Trump mil­i­tary op­tion con­cerns Latin na­tions

The Denver Post - - NEWS - By Joshua Goodman

Pres­i­dent Don­ald Trump’s talk of a “mil­i­tary op­tion” in Venezuela risks alien­at­ing Latin Amer­i­can na­tions that over­came their re­luc­tance to work with the Repub­li­can leader and had adopted a com­mon, con­fronta­tional ap­proach aimed at iso­lat­ing Pres­i­dent Ni­co­las Maduro’s em­bat­tled gov­ern­ment.

Well be­fore Maduro him­self re­sponded, gov­ern­ments in Latin Amer­ica with a long mem­ory of U.S. in­ter­ven­tions were quick to ex­press alarm over what sounded to them like saber­rat­tling. Even Colom­bia — Wash­ing­ton’s staunch­est ally in the re­gion — con­demned any “mil­i­tary mea­sures and the use of force” that en­croach on Venezuela’s sovereignty.

Maduro has long ac­cused Wash­ing­ton of hav­ing mil­i­tary de­signs on Venezuela and specif­i­cally its vast oil re­serves, the world’s largest. But those claims were dis­missed by many as an at­tempt to dis­tract from his gov­ern­ment’s fail­ures to curb prob­lems such as wide­spread shortages, spi­ral­ing in­fla­tion and one of the world’s worst homi­cide rates.

“For years he’s been say­ing the U.S. is pre­par­ing an in­va­sion, and ev­ery­one laughed. But now the claim has been val­i­dated,” said Mark Feier­stein, who served as Pres­i­dent Barack Obama’s top na­tional se­cu­rity ad­viser on Latin Amer­ica. “It’s hard to imag­ine a more dam­ag­ing thing for Trump to say.”

The tim­ing of Trump’s re­marks could not be worse, com­ing on the eve of a four-na­tion Latin Amer­ica trip by Vice Pres­i­dent Mike Pence in­tended to show­case how Wash­ing­ton and re­gional part­ners can work to­gether to pro­mote democ­racy in the hemi­sphere.

Last week in Peru, for­eign min­is­ters from 12 Western Hemi­sphere na­tions con­demned the break­down of democ­racy in Venezuela and re­fused to rec­og­nize a new, pro-gov­ern­ment as­sem­bly cre­ated by Maduro that is charged with rewrit­ing the con­sti­tu­tion but is seen by many as an il­le­git­i­mate power grab.

The United States did not take part in the meet­ing, a show of def­er­ence to coun­tries his­tor­i­cally mis­trust­ful of heavy-handed poli­cies out of Wash­ing­ton. Sus­pi­cion and re­sent­ment linger in many cor­ners of the re­gion, a re­flec­tion of years past when U.S. troops did in fact in­vade parts of Latin Amer­ica to oust left­ist lead­ers or col­lect un­paid debts.

Yet a num­ber of lead­ers, amid prod­ding from the Trump ad­min­is­tra­tion, have lately been over­com­ing their re­luc­tance to in­ter­vene in a neigh­bor’s in­ter­nal po­lit­i­cal af­fairs af­ter look­ing the other ways for years on Venezuela.

For the first time, lead­ers have started us­ing the Dword — dic­ta­tor­ship — to de­scribe Venezuela’s gov­ern­ment and have re­called their am­bas­sadors from Caracas in protest. Peru on Fri­day went so far as to ex­pel Venezuela’s am­bas­sador, and re­cently the South Amer­i­can trade bloc Mer­co­sur sus­pended Venezuela for vi­o­lat­ing the group’s demo­cratic norms.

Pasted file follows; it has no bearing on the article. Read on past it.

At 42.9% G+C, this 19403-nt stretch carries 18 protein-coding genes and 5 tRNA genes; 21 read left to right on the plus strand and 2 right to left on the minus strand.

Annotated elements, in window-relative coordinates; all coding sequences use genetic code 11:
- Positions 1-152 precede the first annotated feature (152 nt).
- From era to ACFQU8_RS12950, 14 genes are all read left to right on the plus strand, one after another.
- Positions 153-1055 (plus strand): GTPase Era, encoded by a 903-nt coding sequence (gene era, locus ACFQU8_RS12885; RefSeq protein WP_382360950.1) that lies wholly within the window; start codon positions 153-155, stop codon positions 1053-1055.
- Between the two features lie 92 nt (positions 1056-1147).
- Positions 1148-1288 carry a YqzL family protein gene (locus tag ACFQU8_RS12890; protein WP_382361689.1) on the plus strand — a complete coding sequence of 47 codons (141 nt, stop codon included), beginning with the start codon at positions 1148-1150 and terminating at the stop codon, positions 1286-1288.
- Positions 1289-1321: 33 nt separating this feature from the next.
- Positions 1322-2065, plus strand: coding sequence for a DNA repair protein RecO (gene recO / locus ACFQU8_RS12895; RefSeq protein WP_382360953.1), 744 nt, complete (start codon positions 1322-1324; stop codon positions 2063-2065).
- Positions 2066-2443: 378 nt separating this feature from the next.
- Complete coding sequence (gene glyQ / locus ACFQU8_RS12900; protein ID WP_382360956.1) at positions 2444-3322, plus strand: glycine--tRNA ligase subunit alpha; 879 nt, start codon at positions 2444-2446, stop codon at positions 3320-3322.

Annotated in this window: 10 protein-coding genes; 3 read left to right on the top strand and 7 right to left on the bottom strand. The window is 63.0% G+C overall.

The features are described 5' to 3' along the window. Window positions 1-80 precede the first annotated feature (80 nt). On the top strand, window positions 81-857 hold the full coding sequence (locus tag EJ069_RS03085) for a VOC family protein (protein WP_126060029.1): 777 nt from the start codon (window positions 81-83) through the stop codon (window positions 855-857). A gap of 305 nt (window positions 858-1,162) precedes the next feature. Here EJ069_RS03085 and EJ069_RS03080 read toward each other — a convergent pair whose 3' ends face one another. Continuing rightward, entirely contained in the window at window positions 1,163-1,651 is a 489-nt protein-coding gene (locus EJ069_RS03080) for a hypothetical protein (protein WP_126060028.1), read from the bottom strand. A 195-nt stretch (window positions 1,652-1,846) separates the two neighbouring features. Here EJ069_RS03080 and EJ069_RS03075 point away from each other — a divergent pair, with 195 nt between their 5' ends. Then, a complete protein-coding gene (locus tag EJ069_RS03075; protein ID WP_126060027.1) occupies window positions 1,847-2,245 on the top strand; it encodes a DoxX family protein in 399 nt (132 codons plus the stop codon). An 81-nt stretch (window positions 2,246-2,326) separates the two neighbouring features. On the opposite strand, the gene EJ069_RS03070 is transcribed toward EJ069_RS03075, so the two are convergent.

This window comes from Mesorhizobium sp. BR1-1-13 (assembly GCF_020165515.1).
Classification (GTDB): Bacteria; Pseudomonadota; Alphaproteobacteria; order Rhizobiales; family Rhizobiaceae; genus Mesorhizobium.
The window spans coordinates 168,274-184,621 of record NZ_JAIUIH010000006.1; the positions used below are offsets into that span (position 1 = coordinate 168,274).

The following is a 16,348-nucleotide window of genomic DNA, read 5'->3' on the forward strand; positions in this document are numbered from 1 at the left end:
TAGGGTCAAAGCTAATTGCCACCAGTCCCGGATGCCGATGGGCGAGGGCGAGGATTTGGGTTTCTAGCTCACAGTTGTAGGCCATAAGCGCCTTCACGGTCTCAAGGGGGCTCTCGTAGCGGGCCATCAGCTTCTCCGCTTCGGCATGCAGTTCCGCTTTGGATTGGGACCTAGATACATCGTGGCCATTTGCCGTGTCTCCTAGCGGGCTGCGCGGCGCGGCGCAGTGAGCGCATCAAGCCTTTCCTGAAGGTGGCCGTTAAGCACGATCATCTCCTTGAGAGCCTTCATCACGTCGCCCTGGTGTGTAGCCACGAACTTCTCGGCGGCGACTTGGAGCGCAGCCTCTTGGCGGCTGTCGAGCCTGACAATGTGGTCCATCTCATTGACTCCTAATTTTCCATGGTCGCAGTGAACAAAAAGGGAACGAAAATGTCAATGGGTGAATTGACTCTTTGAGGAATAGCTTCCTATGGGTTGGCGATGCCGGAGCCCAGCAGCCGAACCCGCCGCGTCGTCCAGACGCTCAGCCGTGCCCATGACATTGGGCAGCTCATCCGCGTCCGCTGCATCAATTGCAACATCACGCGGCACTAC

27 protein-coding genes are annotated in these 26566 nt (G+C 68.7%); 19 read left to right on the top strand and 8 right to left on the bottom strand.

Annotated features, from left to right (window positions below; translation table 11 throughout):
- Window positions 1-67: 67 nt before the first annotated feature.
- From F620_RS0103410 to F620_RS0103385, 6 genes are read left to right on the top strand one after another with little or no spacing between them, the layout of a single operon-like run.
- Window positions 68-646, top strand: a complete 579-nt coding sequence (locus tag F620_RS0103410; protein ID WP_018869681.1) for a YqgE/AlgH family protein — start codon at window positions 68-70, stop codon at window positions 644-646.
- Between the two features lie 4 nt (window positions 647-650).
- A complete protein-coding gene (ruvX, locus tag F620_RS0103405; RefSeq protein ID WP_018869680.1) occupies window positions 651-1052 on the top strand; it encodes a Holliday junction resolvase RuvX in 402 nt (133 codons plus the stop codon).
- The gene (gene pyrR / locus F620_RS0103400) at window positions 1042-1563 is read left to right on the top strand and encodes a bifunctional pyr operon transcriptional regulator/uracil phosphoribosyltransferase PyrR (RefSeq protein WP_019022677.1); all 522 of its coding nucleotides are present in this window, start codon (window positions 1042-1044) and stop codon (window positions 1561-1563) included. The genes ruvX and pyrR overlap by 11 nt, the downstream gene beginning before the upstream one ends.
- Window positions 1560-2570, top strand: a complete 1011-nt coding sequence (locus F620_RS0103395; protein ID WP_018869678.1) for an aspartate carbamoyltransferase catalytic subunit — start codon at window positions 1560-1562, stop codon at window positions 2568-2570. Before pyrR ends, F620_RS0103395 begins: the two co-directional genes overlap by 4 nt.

Even more sur­pris­ing, with the ex­cep­tion of close ide­o­log­i­cal al­lies such as Cuba and Bo­livia, no coun­try spoke out against Trump’s de­ci­sion to slap sanc­tions on more than 30 Venezue­lan of­fi­cials, in­clud­ing Maduro him­self, de­spite past crit­i­cism of sim­i­lar uni­lat­eral ac­tions.

Not even the frus­tra­tion over Trump’s de­ci­sion to par­tially roll back Obama’s open­ing to Cuba — a diplo­matic thaw that was ap­plauded across the re­gion’s po­lit­i­cal spec­trum — or his con­stant talk of build­ing a bor­der wall to curb il­le­gal im­mi­gra­tion got in the way of pre­sent­ing a united front to­ward Maduro.

But the swift re­ac­tion to Trump’s “mil­i­tary” re­marks shows there is no ap­petite in the re­gion for U.S. troops to get in­volved.

On Sat­ur­day the na­tions of Mer­co­sur, which in­cludes Brazil and Ar­gentina, is­sued a state­ment say­ing “the only ac­cept­able means of pro­mot­ing democ­racy are di­a­logue and diplo­macy” and re­pu­di­at­ing “vi­o­lence and any op­tion that im­plies the use of force.”

U.S. en­gage­ment with other coun­tries has not been con­stant and may have ben­e­fited more from the de­te­ri­o­rat­ing sit­u­a­tion in Venezuela than any con­certed diplo­matic out­reach. U.S. Sec­re­tary of State Rex Tiller­son skipped a key meet­ing of the Or­ga­ni­za­tion of Amer­i­can States in June, de­priv­ing some Caribbean coun­tries that de­pend on Venezue­lan oil ship­ments of the po­lit­i­cal cover they were look­ing for to aban­don their sup­port for Maduro.

Un­der the ad­vice of Pence and Florida Repub­li­can Sen. Marco Ru­bio, Trump ap­pears to have taken a per­sonal in­ter­est in Venezuela and even met at the White House with the wife of a prom­i­nent jailed op­po­si­tion leader. That in turn has em­bold­ened Maduro op­po­nents who have been protest­ing for four months de­mand­ing he give up power.

Their ef­forts could be un­der­mined if Maduro ex­pands his crack­down on dis­sent, ar­gu­ing as he has in the past that their tac­tics are a pre­lude to a U.s.-backed coup. Only this time he can point to Trump’s words as ev­i­dence.

Pence ar­rives in Colom­bia on Sun­day to be­gin his Latin Amer­ica tour, dur­ing which dis­cus­sions on how to deal with Venezuela were ex­pected to fea­ture promi­nently.

In­stead he may now be forced to do dam­age con­trol, said Christo­pher Sa­ba­tini, ex­ec­u­tive di­rec­tor of Global Amer­i­cans, a web­site fo­cused on U.S. pol­icy in the re­gion.

“He’s about to get an ear­ful,” Sa­ba­tini said. “The ea­ger­ness of Trump and some peo­ple around him to mouth off with­out any idea of con­text is re­ally dam­ag­ing not only to U.S. pol­icy but also re­gional sta­bil­ity.”

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